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Ned Tijdschr Geneeskd. 2012;156(11):A4201.

[Suspicion of pulmonary embolism: added value of CT depends on patient characteristics and referring individual].

[Article in Dutch]

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  • 1Leids Universitair Medisch Centrum, Leiden, Afd. Klinische Epidemiologie, the Netherlands.



To evaluate the added value of CT pulmonary angiography (CTPA) in patients who have undergone this procedure for suspected pulmonary embolism (PE). We evaluated this added value by investigating both the rate of pulmonary embolism ascertained and the rate of CTPA without abnormal findings, each in relationship to various characteristics of the patient and referring individuals.


Diagnostic cross sectional research


Data on all patients 18 years and older who underwent CTPA from November 2008 to February 2011 at the Leiden University Medical Centre because of suspected pulmonary embolism were entered into a database. We collected information on the patient, referring individual, reason for referral and the outcome of the CTPA, and described the rate of positive CTPA for various subgroups. In addition, we described the rate of CTPA's within these groups in which no abnormalities were demonstrable.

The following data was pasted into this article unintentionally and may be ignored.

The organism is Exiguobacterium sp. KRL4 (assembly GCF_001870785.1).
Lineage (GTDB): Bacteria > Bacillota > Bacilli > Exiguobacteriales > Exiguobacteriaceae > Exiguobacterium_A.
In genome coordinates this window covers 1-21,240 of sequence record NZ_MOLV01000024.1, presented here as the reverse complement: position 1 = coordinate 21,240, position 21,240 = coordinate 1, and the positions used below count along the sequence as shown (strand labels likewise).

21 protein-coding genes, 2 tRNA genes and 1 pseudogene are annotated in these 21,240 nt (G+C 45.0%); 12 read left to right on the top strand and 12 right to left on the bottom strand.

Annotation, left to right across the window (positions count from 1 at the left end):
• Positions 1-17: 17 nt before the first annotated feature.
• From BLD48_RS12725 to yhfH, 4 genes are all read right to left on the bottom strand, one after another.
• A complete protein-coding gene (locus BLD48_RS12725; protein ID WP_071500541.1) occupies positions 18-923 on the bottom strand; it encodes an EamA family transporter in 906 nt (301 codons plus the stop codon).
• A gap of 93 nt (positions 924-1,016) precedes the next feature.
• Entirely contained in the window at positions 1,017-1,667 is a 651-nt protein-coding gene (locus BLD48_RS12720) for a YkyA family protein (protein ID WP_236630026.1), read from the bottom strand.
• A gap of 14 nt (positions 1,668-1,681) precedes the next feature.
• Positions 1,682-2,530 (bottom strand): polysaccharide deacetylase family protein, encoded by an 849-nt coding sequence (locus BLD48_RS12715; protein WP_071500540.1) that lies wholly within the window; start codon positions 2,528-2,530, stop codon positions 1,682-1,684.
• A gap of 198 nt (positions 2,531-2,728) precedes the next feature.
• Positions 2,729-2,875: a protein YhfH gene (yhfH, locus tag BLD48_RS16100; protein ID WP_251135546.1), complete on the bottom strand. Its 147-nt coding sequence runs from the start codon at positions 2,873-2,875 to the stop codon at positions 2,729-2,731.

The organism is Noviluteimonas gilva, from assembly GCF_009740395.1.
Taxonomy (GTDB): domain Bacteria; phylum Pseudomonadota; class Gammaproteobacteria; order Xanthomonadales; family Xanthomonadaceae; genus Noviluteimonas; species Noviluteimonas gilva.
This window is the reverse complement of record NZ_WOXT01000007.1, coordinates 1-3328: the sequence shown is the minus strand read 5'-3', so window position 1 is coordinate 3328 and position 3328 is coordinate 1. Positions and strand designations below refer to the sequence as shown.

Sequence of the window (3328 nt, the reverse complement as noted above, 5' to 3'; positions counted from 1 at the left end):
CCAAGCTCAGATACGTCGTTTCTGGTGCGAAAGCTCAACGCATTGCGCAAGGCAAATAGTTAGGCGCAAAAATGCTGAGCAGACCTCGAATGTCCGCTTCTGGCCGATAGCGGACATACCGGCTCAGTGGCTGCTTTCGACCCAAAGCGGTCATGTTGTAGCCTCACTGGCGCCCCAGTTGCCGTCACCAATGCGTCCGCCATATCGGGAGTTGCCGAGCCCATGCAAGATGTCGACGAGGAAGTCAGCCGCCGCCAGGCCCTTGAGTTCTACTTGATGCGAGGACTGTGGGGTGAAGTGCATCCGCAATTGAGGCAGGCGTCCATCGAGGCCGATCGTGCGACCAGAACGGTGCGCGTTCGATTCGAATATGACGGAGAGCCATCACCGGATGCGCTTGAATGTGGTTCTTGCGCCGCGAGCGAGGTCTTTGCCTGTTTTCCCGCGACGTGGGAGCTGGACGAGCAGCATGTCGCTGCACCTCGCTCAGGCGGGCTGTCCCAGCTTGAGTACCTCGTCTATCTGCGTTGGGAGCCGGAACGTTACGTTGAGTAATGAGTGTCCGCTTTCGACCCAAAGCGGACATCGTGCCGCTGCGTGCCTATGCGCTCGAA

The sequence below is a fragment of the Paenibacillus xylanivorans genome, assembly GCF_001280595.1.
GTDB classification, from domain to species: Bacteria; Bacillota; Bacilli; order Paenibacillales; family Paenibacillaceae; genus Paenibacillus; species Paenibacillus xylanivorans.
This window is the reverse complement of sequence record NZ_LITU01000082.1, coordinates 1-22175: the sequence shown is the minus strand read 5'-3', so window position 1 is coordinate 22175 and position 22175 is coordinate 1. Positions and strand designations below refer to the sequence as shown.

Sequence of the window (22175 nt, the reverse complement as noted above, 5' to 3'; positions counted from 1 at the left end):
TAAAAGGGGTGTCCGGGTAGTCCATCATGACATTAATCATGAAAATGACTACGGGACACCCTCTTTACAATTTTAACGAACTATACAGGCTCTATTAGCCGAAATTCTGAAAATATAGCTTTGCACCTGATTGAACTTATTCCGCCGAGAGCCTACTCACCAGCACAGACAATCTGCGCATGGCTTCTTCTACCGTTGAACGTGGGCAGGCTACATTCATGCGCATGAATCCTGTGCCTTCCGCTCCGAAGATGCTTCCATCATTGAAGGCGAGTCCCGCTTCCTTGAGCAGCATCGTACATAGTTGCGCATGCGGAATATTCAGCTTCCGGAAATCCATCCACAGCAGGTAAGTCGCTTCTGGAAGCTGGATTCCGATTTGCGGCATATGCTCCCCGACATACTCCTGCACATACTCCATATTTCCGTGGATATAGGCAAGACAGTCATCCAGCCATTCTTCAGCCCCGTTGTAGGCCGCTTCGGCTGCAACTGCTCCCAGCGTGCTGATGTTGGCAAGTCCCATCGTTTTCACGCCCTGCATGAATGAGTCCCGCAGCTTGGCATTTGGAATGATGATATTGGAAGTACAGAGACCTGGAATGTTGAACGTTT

After exclusion of patients with a PE found by chance (n = 28), the total patient population was comprised of 1344 patients. In 19.1% of these patients, PE was confirmed by CTPA. This percentage was lower in the female population (16.9%; 95% CI: 14.4-19.6), and in outpatients (10.9%; 95% CI: 5.5-16.3). In 42% of CTPAs in the group of patients younger than 40 years, no abnormalities were found


The CTPA yield could be improved in women and younger patients. This would increase cost-effectiveness and reduce unnecessary side effects. For this reason, further investigation into the motives of doctors referring young people, women and outpatients would be helpful in preventing the overuse of this diagnostic tool.

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